Monday, February 20, 2012

Walker's Plan Working: School Districts Panic over Funding Shortfalls, consider 4 Day Week.

Believe it or not, the 4 day school week is too new to know if it's working yet. But many school districts are very close to finding out. As the stories below indicate, kids and parents are happy, school officials see it as a positive, but what about grades. And what happens when the 4 day week newness fades, and everyone gets back down to the workday grind? What other countries have tried it, and what were their results? Is there a reason why we don't have any of these answers? WEAU: 

Leadertelegram: A local school district could buck the Monday-through-Friday format, opting as soon as next year to adopt a four-day week instead.

Officials in the Blair-Taylor district — a roughly 620-student school system that straddles the Jackson-Trempealeau County line — plan to present ideas to community members this weekend about shifting schools to a four-day week.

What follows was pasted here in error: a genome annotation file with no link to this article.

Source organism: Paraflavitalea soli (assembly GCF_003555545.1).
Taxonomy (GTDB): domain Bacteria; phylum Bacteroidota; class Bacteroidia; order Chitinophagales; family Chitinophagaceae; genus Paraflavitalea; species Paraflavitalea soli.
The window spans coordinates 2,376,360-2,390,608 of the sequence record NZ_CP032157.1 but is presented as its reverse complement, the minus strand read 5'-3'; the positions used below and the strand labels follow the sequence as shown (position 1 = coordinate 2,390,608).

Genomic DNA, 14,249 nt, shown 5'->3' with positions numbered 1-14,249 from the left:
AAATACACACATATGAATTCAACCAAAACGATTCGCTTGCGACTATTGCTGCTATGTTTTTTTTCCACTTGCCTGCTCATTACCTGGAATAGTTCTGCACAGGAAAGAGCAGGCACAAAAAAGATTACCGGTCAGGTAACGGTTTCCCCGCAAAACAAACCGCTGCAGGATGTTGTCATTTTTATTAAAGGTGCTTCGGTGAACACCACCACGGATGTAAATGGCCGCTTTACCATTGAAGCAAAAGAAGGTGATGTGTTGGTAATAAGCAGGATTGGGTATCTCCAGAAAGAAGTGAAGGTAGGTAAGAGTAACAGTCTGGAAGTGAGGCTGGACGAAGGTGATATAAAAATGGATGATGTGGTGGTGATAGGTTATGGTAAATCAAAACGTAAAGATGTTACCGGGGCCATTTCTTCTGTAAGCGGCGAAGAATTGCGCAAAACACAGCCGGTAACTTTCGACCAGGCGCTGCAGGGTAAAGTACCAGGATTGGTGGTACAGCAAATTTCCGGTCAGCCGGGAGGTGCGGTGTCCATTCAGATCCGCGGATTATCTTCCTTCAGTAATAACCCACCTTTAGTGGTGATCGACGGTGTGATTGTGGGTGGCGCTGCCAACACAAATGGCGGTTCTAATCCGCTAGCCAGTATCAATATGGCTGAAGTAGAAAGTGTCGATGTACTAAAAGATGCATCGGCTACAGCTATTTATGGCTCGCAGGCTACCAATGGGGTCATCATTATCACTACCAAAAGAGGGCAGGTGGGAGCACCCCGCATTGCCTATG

"My question I had is: ‘What educational research is there to support that (a four-day week) doesn't compromise a student's achievement?' " Carol Craig, president of the Eau Claire school board, said recently. "... It has not even come on our radar screen."

Craig said she doesn't know what advantages a four-day school week might have, and noted that unless she finds research backing the concept, she's not interested in the idea.
From around the country:
 Ocalacom: The Marion County School Board officially ended its quest to implement four-day school weeks for 2012-13, voting unanimously Tuesday night to remove the radical calendar off its books. The idea started losing traction last month when the district learned the savings would not be as great as first thought.

That's when state officials said Marion's transportation funding would be cut by $1.8 million if Marion went to four-day weeks. So, in the end, four-day school weeks would have only saved $2.4 million.
And when it comes to eventually making even more cuts:
SunSentanel: The Palm Beach County  school budgets is prompting consideration of potentially controversial measures affecting parents, students and employees: Charging parents for some student bus rides all year. Cutting the seventh period out of high schools. Selling school district property. Hiring private companies to run non-academic departments. Selling advertisements all over campuses and inside buses. Added cellular phone towers. Employee unpaid furloughs.

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